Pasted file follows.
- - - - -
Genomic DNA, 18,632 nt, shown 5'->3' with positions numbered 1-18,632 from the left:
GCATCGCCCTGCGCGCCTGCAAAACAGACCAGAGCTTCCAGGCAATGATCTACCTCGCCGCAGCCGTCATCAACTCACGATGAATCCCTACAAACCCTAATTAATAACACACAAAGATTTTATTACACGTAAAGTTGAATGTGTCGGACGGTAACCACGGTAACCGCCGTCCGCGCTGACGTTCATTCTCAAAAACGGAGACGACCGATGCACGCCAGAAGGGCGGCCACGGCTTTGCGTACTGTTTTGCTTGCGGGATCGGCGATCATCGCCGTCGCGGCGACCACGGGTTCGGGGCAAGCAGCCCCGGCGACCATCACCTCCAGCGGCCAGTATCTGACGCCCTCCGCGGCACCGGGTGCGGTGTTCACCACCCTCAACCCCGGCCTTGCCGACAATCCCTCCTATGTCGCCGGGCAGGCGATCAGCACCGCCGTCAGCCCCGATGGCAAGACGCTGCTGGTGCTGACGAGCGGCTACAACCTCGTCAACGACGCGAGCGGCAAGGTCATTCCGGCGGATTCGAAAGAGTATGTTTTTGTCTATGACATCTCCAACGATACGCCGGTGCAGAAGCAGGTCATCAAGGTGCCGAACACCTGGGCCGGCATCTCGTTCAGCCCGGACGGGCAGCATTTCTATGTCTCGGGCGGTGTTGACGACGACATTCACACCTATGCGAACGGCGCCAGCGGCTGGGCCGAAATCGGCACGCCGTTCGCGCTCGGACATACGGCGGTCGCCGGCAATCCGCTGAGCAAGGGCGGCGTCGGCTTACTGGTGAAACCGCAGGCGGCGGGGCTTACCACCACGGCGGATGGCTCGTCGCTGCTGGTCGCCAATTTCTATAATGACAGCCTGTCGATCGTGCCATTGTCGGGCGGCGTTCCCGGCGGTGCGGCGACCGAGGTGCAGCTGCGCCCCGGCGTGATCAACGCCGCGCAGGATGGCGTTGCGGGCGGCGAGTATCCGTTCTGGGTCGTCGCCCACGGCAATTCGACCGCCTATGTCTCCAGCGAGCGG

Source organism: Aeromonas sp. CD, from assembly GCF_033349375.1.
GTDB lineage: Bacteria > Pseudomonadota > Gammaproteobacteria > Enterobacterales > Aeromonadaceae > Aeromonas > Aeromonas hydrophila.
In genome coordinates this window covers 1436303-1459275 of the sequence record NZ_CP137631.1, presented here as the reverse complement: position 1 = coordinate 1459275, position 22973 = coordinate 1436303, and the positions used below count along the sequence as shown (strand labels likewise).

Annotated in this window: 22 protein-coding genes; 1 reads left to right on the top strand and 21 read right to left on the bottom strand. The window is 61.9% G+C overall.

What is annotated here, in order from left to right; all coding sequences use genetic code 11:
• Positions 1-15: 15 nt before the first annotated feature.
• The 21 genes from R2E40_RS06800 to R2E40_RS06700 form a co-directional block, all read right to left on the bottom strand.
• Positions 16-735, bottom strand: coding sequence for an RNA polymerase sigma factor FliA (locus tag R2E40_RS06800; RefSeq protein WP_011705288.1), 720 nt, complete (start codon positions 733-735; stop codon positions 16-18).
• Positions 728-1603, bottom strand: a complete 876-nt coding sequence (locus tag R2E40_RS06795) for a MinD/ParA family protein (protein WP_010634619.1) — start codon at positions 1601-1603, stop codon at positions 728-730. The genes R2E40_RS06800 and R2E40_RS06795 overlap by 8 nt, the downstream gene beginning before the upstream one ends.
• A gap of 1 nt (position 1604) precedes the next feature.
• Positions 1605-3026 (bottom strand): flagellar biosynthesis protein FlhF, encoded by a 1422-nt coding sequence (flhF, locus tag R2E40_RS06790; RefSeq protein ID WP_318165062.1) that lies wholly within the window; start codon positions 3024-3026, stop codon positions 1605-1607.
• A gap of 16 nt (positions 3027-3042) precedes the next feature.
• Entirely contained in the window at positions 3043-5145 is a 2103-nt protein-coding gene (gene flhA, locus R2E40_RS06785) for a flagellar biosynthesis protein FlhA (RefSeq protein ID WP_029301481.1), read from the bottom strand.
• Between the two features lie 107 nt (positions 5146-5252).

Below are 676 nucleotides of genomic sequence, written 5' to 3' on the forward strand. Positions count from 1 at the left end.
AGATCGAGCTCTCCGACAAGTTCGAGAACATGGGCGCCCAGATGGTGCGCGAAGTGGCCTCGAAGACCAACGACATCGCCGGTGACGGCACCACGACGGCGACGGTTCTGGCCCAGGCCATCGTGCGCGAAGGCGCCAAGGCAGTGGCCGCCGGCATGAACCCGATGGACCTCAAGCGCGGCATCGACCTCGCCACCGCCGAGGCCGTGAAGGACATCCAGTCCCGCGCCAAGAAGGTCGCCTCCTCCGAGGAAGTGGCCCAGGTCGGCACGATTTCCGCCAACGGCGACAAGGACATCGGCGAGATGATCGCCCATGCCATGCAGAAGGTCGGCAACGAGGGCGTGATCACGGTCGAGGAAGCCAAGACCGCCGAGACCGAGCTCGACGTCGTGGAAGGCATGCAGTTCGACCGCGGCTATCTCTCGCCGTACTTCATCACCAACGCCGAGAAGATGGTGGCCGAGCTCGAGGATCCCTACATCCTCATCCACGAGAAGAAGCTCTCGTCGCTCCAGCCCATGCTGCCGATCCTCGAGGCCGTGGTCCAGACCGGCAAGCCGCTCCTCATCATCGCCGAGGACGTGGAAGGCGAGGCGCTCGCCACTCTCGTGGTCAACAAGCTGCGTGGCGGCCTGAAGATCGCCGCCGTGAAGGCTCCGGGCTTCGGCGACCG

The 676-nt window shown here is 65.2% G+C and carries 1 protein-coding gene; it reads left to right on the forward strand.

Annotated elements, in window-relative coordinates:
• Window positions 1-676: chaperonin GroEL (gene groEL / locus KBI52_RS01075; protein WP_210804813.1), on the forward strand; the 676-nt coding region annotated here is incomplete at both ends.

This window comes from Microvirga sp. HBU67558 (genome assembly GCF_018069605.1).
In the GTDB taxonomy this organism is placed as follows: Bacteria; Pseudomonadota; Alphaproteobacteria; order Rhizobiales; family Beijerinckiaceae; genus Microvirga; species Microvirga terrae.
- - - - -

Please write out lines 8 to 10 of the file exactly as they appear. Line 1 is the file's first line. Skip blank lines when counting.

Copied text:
• Positions 1-15: 15 nt before the first annotated feature.
• The 21 genes from R2E40_RS06800 to R2E40_RS06700 form a co-directional block, all read right to left on the bottom strand.
• Positions 16-735, bottom strand: coding sequence for an RNA polymerase sigma factor FliA (locus tag R2E40_RS06800; RefSeq protein WP_011705288.1), 720 nt, complete (start codon positions 733-735; stop codon positions 16-18).